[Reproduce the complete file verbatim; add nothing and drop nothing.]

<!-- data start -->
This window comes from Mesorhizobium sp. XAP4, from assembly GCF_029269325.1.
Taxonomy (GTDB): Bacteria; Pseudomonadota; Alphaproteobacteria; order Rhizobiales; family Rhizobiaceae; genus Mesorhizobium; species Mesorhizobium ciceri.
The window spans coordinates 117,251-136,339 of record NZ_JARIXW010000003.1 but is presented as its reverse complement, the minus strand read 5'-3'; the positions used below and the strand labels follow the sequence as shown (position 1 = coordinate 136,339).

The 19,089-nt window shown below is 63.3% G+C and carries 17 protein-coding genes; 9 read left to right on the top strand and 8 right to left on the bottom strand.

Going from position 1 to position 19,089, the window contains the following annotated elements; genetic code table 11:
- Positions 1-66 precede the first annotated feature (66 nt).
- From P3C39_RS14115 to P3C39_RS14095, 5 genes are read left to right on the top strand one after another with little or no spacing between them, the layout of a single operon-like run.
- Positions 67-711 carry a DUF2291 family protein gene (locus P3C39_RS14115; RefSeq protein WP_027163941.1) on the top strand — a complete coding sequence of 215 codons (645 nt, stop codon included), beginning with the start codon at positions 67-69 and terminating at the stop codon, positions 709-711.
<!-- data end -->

This window comes from Mesorhizobium sp. XAP4, from assembly GCF_029269325.1.
Taxonomy (GTDB): Bacteria; Pseudomonadota; Alphaproteobacteria; order Rhizobiales; family Rhizobiaceae; genus Mesorhizobium; species Mesorhizobium ciceri.
The window spans coordinates 117,251-136,339 of record NZ_JARIXW010000003.1 but is presented as its reverse complement, the minus strand read 5'-3'; the positions used below and the strand labels follow the sequence as shown (position 1 = coordinate 136,339).

The 19,089-nt window shown below is 63.3% G+C and carries 17 protein-coding genes; 9 read left to right on the top strand and 8 right to left on the bottom strand.

Going from position 1 to position 19,089, the window contains the following annotated elements; genetic code table 11:
- Positions 1-66 precede the first annotated feature (66 nt).
- From P3C39_RS14115 to P3C39_RS14095, 5 genes are read left to right on the top strand one after another with little or no spacing between them, the layout of a single operon-like run.
- Positions 67-711 carry a DUF2291 family protein gene (locus P3C39_RS14115; RefSeq protein WP_027163941.1) on the top strand — a complete coding sequence of 215 codons (645 nt, stop codon included), beginning with the start codon at positions 67-69 and terminating at the stop codon, positions 709-711.